You Must Have a Website: I agree that an author website is essential. It doesn’t have to be fancy or extensive, but it must exist and be inviting.
And for writers who think social media is an acceptable alternative to a website, I vehemently disagree. A social media platform can change its rules at any time for any reason, can shut down your account without warning, or not allow your followers to see your content. These actions happen all the time.
But a website is something we control. That’s why it’s essential. Even so, some authors claim to get along fine without one.
You Must Have an Email List: Email isn’t a sexy, new technology, but it is a proven method of reaching people. As authors, having an email list remains our most effective way of selling books. If you don’t have an email list, start one today. Every name you ethically and legally add to your list is a prequalified buyer for your books. Sure, you may get by without an email list, but why is a risk not using the most effective book marketing tool available?
Always Use an Outline: When I write, I always have a plan to guide me. It may be an outline, bullet points, or a destination to write toward. This approach is the most effective way to write quickly, not waste words, and avoid unnecessary amounts of cutting. Using an outline is the most efficient way to write, and as a career author seeking to drive income through my words, greater efficiency means increased revenue potential.
There’s nothing wrong with being a discovery writer (pantser)—and many authors prefer this method, claiming that having a plan stifles their creativity. But this approach isn’t the fastest and most efficient way to write. You decide what works best for you.
Use Microsoft Word: I’ve been using Microsoft Word longer than I can remember. Although I used other word processing programs before it, they’re now ancient. Microsoft Word is the standard throughout the publishing industry. Although alternatives exist and each one has its merits, you’ll never go wrong using what the rest of the industry uses. (See “Word Processing Alternatives.”)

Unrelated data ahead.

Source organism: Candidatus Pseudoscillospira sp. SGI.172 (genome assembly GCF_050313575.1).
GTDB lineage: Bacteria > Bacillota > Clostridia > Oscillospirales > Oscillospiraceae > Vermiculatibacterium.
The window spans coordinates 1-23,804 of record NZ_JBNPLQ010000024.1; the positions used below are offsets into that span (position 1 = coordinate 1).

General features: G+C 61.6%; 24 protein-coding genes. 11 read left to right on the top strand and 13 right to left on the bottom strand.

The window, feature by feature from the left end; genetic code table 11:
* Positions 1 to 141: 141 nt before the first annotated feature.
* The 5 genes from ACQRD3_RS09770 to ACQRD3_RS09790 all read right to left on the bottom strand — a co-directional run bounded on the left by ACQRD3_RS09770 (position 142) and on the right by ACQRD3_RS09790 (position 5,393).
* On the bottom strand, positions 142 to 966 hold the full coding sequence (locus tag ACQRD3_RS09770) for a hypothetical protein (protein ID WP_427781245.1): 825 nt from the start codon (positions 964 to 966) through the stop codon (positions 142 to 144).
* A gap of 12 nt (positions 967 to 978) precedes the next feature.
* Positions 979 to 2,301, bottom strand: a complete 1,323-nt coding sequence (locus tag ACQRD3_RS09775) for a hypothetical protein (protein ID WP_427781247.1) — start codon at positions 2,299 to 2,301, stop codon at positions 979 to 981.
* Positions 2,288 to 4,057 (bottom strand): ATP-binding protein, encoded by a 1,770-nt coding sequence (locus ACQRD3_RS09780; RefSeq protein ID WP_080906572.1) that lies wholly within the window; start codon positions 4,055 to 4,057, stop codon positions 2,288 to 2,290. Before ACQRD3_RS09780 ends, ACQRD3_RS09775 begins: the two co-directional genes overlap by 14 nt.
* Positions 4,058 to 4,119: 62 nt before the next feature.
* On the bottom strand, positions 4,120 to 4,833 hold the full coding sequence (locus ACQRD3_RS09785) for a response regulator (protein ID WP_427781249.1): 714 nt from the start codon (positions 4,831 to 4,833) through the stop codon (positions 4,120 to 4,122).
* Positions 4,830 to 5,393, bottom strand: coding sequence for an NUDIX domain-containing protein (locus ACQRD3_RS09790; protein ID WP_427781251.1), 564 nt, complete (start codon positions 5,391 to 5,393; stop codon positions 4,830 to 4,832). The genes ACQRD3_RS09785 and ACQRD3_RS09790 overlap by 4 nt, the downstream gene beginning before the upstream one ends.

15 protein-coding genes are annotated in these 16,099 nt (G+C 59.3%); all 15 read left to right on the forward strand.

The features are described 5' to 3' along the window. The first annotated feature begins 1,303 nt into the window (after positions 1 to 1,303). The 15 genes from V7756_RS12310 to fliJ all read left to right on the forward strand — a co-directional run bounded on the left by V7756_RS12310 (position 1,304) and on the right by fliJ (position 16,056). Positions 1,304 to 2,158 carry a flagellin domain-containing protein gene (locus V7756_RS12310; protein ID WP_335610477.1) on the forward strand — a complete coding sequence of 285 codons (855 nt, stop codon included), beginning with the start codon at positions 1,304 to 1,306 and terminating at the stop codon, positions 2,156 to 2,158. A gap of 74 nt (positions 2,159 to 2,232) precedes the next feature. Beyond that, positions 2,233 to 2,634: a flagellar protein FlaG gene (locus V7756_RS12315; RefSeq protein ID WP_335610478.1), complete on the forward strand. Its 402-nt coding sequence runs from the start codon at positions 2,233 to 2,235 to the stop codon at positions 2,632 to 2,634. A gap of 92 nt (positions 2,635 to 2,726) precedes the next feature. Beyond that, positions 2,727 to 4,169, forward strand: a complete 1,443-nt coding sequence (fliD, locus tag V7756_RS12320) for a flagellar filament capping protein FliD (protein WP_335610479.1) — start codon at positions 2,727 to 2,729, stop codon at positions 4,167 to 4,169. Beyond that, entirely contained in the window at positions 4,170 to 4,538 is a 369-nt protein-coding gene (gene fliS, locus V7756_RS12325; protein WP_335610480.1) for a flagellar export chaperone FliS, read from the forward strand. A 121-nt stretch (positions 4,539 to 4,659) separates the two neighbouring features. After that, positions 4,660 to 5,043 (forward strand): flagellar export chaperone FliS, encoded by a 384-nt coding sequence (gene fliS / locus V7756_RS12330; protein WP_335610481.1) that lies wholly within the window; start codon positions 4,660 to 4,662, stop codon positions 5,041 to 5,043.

You Must Use an Editor: Although this tip is wise advice, it isn’t absolute. No one forces you to use an editor before you publish your work. But if you want to avoid harsh criticism and one-star reviews, use an editor. And if you say you can’t afford to use one, I say you can’t afford to. Your writing career and your reputation as an author is at stake. (See the chapter on “Editing.”)
I used two editors for this book, as I do with most of my books. I can guarantee you they didn’t catch everything—no book is error-free—but they did make this work a whole lot better than I could have ever done on my own.
Don’t Design Your Own Book Cover:Again, no one makes you hire a cover designer for your book. You can do it yourself. But unless you have experience as a graphic artist and have produced successful book covers for other authors, don’t attempt to make your own.
Your cover is the single biggest means to sell your book, so you need the best cover possible. And you aren’t the one to do it.
There are different types of writers. They have different motivations, are at different places in their writing journey, and have different goals. Here are five common scenarios:
1. The Aspiring Writer:I’ve heard many people refer to themselves as aspiring writers. But they’re misusing the label. They say aspiring because at this point in their journey they lack the confidence to say they’re a writer, so they qualify it by tacking on aspiring.
If this characterization describes you, I encourage you to take a deep breath, drop aspiring, and instead say, “I am a writer.” State it with boldness. It will take practice to say with confidence, but you can do it. You are a writer.
In truth, an aspiring writer is someone who doesn’t write; they aspire to write—someday. But they’ll never get around to it. Yes, they act as a writer. They read books on writing, go to writing conferences, and hang out with other writers. They talk a good game, but it’s just talking.
They want to have written, but they don’t want to put in the hard work, to sit down and write. They aspire to write, and it ends there.
Don’t be someone who aspires to write. Just write.
2. The Hobbyist Writer:Next, we have people who write for fun, write for therapy, or write for family and friends. They’re hobbyists. There’s nothing wrong with that.
So if a hobbyist writer accurately describes you, accept it. As a hobbyist, you may not publish much and certainly won’t make much money from your work, but you are writing. And that’s what’s important. Own that label, and celebrate it.
But if you want to realize more from your writing, consider moving beyond being a hobbyist.
3. The Passion Project Writer:Some writers have a book they must write. It’s a compulsion, a calling. They work hard to produce the best book they can. Then they indie publish it. Then they spend years promoting and marketing their book.